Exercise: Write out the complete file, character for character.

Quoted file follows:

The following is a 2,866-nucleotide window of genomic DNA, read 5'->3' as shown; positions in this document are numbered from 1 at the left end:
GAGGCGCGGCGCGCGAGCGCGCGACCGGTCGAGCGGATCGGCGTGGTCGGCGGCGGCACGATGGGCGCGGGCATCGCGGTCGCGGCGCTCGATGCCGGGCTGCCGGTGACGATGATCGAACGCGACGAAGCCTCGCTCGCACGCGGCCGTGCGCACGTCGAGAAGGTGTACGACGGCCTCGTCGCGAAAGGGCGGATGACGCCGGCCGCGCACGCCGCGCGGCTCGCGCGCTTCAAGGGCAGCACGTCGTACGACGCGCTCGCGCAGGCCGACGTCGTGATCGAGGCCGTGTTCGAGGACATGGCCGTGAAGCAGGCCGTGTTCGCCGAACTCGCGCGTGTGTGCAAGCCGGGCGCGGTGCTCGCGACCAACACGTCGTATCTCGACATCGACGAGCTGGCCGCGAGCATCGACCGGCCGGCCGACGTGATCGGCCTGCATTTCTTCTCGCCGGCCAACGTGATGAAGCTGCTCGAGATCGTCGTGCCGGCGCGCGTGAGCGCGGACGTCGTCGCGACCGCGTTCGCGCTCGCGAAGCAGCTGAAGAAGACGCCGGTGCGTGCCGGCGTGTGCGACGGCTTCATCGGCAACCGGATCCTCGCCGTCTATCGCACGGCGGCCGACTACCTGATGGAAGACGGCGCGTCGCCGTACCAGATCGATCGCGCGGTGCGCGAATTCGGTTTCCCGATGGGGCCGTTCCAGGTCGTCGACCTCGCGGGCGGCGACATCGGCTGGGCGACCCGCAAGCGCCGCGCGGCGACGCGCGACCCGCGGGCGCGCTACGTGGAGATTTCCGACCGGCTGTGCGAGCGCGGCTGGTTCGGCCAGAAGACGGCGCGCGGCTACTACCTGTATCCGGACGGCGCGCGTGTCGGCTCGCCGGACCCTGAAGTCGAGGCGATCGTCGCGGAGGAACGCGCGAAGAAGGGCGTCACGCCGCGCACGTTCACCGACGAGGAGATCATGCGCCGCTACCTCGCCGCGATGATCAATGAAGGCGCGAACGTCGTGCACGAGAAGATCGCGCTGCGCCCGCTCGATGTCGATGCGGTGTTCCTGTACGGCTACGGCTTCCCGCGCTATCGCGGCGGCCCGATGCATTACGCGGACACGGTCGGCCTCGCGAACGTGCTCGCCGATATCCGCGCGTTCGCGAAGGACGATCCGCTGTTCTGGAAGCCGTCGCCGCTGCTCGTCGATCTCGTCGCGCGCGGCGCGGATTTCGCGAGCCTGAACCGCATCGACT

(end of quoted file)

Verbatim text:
The following is a 2,866-nucleotide window of genomic DNA, read 5'->3' as shown; positions in this document are numbered from 1 at the left end:
GAGGCGCGGCGCGCGAGCGCGCGACCGGTCGAGCGGATCGGCGTGGTCGGCGGCGGCACGATGGGCGCGGGCATCGCGGTCGCGGCGCTCGATGCCGGGCTGCCGGTGACGATGATCGAACGCGACGAAGCCTCGCTCGCACGCGGCCGTGCGCACGTCGAGAAGGTGTACGACGGCCTCGTCGCGAAAGGGCGGATGACGCCGGCCGCGCACGCCGCGCGGCTCGCGCGCTTCAAGGGCAGCACGTCGTACGACGCGCTCGCGCAGGCCGACGTCGTGATCGAGGCCGTGTTCGAGGACATGGCCGTGAAGCAGGCCGTGTTCGCCGAACTCGCGCGTGTGTGCAAGCCGGGCGCGGTGCTCGCGACCAACACGTCGTATCTCGACATCGACGAGCTGGCCGCGAGCATCGACCGGCCGGCCGACGTGATCGGCCTGCATTTCTTCTCGCCGGCCAACGTGATGAAGCTGCTCGAGATCGTCGTGCCGGCGCGCGTGAGCGCGGACGTCGTCGCGACCGCGTTCGCGCTCGCGAAGCAGCTGAAGAAGACGCCGGTGCGTGCCGGCGTGTGCGACGGCTTCATCGGCAACCGGATCCTCGCCGTCTATCGCACGGCGGCCGACTACCTGATGGAAGACGGCGCGTCGCCGTACCAGATCGATCGCGCGGTGCGCGAATTCGGTTTCCCGATGGGGCCGTTCCAGGTCGTCGACCTCGCGGGCGGCGACATCGGCTGGGCGACCCGCAAGCGCCGCGCGGCGACGCGCGACCCGCGGGCGCGCTACGTGGAGATTTCCGACCGGCTGTGCGAGCGCGGCTGGTTCGGCCAGAAGACGGCGCGCGGCTACTACCTGTATCCGGACGGCGCGCGTGTCGGCTCGCCGGACCCTGAAGTCGAGGCGATCGTCGCGGAGGAACGCGCGAAGAAGGGCGTCACGCCGCGCACGTTCACCGACGAGGAGATCATGCGCCGCTACCTCGCCGCGATGATCAATGAAGGCGCGAACGTCGTGCACGAGAAGATCGCGCTGCGCCCGCTCGATGTCGATGCGGTGTTCCTGTACGGCTACGGCTTCCCGCGCTATCGCGGCGGCCCGATGCATTACGCGGACACGGTCGGCCTCGCGAACGTGCTCGCCGATATCCGCGCGTTCGCGAAGGACGATCCGCTGTTCTGGAAGCCGTCGCCGCTGCTCGTCGATCTCGTCGCGCGCGGCGCGGATTTCGCGAGCCTGAACCGCATCGACT